I greet you and your wife and the children. So long.

Your sincere friend, C.F. Felger.

Write soon about how things are going with you.

Arcola, Dec. 16, 1874

Dearest friend,

I received your letter which you wrote in November. I was sad to learn that you fell into the hands of robbers at Fort Wayne. But I am glad that you are free again with God's help. You also found your family in good health, which makes me very happy.

Now I would like to tell you about the law suit. I think I had written to you about it before. It was thrown out of court. The week after that I had an accident. My wife and I were on our way home when we approached a small hill. As usual the horses started pulling stronger, but I tried to restrain them, when suddenly one rope came loose. I was still holding on fast, when the horses started to move again. It was so sudden that my wife and I fell from the wagon. Nothing happened to my wife, but I sprained my hand badly, because I tried to hold on to the rein as long as possible.

One last thing I would like to let you know about my Christian and Kiechler. They could not settle their problem and I think it is now in court. I am not able to write more about that to you.

Pigs slaughtered
Corn, 60
Barley, 50
Clover seed, 50

I have to stop writing now, my eyes are getting tired. At the end of my letter I wish that it reaches you in good health. Kindest regards from all of us, especially from M. Kratt. Greetings to Renz and Georg Hack and his nephew and to all the others.

I remain your sincere friend,

C.F. Felger

Arcola, Dec. 19, 1875

Dearest friend,

We have received you letter and are happy to know that you are still healthy. We are thinking with sympathy of Renz's mother and the nephew, and we are wondering who is going to be responsible for the family now. But what I would like to say, we live until we are 70 years old or maybe 80, but then we should be ready when death knocks on our door, which can happen at any time. And then we should go in peace, because we will see each other again in heaven in great happiness.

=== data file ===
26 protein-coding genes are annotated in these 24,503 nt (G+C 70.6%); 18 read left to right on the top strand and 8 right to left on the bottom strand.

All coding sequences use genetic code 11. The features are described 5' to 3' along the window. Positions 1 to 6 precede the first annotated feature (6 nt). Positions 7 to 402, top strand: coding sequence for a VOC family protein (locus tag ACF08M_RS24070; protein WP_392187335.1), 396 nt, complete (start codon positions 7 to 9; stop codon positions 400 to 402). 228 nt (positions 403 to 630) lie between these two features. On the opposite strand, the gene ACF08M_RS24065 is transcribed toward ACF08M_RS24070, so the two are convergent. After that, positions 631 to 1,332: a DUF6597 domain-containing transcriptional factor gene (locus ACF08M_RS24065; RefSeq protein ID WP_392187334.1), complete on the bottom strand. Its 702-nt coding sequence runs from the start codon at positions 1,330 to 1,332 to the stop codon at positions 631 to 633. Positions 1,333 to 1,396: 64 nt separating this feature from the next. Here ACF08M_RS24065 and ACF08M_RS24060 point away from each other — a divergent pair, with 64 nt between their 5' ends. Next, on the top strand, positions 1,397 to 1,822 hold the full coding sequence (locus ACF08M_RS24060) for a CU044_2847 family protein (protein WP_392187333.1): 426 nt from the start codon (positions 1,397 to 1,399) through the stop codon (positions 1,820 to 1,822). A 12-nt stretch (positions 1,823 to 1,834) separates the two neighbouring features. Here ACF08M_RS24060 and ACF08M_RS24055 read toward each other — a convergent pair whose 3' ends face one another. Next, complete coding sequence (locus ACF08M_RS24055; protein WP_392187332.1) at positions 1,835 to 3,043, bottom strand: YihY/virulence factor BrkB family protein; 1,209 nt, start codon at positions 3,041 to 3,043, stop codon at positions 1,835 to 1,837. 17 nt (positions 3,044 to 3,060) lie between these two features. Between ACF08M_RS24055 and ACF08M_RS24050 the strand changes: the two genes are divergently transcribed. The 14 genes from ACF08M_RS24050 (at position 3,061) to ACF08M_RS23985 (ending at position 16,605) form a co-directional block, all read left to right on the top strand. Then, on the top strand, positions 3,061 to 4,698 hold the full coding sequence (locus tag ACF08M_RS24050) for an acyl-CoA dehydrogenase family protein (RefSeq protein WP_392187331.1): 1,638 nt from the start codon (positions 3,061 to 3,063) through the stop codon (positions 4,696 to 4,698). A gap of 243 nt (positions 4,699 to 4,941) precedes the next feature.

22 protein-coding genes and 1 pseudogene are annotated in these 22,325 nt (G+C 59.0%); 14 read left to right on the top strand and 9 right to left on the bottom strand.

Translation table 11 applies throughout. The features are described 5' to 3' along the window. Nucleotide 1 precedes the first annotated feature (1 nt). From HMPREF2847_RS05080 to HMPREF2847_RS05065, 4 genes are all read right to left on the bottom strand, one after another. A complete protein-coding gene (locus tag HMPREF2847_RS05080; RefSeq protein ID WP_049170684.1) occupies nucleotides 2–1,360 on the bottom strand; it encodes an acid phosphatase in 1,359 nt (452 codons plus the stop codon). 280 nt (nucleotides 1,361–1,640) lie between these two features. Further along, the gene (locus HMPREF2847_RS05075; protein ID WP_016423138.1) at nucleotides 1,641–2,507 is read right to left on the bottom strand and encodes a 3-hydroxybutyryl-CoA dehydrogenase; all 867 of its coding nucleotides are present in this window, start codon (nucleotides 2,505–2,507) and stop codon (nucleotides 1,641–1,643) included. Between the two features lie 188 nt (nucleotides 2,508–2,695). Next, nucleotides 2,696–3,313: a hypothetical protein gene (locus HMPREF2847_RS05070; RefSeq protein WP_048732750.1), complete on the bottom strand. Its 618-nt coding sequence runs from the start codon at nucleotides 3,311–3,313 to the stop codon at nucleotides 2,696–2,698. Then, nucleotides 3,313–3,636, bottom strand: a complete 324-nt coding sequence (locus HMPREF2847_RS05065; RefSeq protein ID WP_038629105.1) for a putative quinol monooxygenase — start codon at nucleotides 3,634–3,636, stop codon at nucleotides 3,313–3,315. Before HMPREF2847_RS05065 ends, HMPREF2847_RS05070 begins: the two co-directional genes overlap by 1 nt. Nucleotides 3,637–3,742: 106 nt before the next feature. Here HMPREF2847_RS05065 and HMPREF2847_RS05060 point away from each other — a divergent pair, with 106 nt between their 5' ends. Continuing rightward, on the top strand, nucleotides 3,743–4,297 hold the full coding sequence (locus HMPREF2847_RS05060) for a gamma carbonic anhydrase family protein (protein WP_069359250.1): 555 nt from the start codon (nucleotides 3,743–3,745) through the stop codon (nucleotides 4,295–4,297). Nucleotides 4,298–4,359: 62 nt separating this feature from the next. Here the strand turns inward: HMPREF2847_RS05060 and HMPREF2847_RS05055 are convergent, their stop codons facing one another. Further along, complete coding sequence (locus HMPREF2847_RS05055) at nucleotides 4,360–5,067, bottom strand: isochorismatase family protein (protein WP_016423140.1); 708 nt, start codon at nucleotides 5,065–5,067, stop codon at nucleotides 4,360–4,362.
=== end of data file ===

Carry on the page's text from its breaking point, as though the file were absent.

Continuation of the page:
We thank God that we are still well and healthy. Heinrich Richter's son Georg fell from the walnut tree and broke his leg above the knee, but he is fine again. His wife is always sick, too. But enough of that. I cannot help writing to you about my Christian. He behaved really badly, which I had told you before. He has not changed his bad behavior and it went so far that all his possessions have been sold. I bought his land. He had had this land for 16 years. He always stayed with me, but he was lazy. I had to charge him 50 dollars per year for room and board. Now I am going to keep the land. I have a contract for the land. He is very tame now, but he does not have anything anymore. He is still living with me.

I also would like you to know about the harvest. The weather was so bad that we had a really bad harvest. I had 150 bushels of wheat. The wheat that was good was spoiled by all the rain. We also had high water, and the potatoes and the corn were rotten. I have not potatoes at all and the barley was eaten up by worms. I also had 12 bushels of cotton. Wheat sells for 60 cents to one dollar, potatoes for 15-30 cents, barley for 30 cents, and corn for 45 cents. We also slaughtered pigs. I will come to an end now. So long.

My regards to you, your wife, and your children. I remain sincerely your friend,

C.F. Felger

Write soon.

Civil War Bibliography | Family Bibliography | MS 641 Kehrwecker Manuscripts | Transcript List